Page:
It is estimated that on an average, it took around seven years from the conceptual stage to the production stage for any significant investment to take place in India. Decisions, which were once taken at a low level of government bureaucracy, were now concentrated in the hands of top bureaucracy, or with the ministers and in some cases even in the hands of the Centre for Civil Society 68 State, Market & Economy cabinet. There was no delegation of decision-making, resulting in avoidable delay, cost escalation and higher burden on consumers. (b) Unrealistic Controls: The government was influenced by contradictory motives, for instance, the protection of the consumers (price controls) and the prevention of concentration of wealth and income (capacity restraint).
The price controls imposed by the government on many of the goods did not give proper incentive for additional production. Actually, the government should have encouraged competition among the rival firms and increased production would have automatically brought down the prices. On the other hand, price controls under conditions of shortage, perpetuated shortage. Also, licensing of capacity was meant to bring about organised growth and prevent monopolistic tendencies. However, in practice, it emerged as something unique in the whole world. While all over the world attempts were being made to increase capacity to create more employment, India was the only country in the world, which penalised increase in production. c) Reservation for the Small Sector: The government had generally worked on the assumption that small industries are in conflict with large ones, which always stifle the growth of the small and cottage sector. Accordingly, many methods were designed in order to help the small sector. One method was to provide excise exemption or, impose a lower rate of excise duties for goods produced in the small sector. Another method was to reserve certain products in the small sector and prevent the large sector from producing such goods. As a result of such measures, the complementarity of the two sectors was lost. Conclusion Thus, in the pre-Independence era, the private business houses solely shouldered the responsibility of manufacturing.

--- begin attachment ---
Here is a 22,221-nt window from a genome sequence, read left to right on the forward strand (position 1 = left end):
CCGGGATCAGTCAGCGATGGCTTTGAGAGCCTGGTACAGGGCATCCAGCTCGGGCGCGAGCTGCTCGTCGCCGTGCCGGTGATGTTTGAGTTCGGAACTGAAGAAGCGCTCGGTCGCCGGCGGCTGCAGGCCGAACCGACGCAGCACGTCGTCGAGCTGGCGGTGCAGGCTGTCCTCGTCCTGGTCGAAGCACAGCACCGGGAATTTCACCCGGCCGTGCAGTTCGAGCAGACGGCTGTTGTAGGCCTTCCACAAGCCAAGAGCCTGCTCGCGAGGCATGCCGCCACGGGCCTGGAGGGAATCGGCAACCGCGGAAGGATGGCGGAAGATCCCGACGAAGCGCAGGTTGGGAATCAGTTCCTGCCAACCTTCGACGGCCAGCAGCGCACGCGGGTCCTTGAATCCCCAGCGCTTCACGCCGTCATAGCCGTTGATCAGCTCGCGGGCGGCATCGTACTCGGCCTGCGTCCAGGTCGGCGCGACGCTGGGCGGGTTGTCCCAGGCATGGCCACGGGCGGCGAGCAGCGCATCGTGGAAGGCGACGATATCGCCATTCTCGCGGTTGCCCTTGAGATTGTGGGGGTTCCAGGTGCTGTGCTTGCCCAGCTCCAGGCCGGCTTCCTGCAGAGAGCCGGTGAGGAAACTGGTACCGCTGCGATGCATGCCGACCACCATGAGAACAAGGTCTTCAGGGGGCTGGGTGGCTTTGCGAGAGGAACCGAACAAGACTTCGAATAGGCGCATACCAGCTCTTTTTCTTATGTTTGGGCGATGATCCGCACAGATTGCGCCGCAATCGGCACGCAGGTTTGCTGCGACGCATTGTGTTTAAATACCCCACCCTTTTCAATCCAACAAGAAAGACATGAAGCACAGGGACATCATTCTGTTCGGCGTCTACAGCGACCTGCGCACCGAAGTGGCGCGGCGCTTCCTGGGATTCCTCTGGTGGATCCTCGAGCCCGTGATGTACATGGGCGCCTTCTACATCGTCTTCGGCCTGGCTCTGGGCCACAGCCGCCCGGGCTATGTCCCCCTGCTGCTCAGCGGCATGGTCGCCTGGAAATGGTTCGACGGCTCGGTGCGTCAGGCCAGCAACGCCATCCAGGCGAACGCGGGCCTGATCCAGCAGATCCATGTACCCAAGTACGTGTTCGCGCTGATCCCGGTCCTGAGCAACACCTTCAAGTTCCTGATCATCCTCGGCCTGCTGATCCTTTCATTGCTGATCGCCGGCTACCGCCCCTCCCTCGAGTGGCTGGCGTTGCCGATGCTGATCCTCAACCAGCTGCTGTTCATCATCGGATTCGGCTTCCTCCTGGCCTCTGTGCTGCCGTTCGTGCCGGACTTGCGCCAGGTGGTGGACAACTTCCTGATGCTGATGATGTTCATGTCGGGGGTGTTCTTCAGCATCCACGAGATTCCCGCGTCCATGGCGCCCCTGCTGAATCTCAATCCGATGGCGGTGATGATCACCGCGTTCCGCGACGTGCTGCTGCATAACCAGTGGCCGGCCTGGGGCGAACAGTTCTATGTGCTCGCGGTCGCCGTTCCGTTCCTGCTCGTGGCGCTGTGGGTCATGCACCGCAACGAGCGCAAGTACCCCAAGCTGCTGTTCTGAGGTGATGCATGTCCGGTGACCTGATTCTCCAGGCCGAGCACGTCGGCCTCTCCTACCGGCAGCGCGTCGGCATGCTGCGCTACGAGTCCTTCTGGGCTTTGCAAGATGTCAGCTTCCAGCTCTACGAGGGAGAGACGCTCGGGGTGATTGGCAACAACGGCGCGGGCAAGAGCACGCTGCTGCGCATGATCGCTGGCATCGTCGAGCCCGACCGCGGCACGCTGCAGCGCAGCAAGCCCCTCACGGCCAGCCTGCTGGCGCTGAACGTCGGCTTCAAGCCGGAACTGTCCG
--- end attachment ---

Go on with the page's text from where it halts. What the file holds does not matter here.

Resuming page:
India was considered to be an industrially developed country even without any government support or investment. Also, it was not that the big business houses present at that time concentrated only on consumer goods. They were also responsible for initiating infrastructural manufacturing in India. In the light of all this, it is very difficult to understand the rationale behind the initiation of government investment in Indian industry. The rationale presented at most times is that it was the need of the hour. Another argument presented is that, there was not enough capital in the hands of the private business houses. But, these excuses are all myths. Even at that time most private business houses boasted of a capital close to six to seven crores.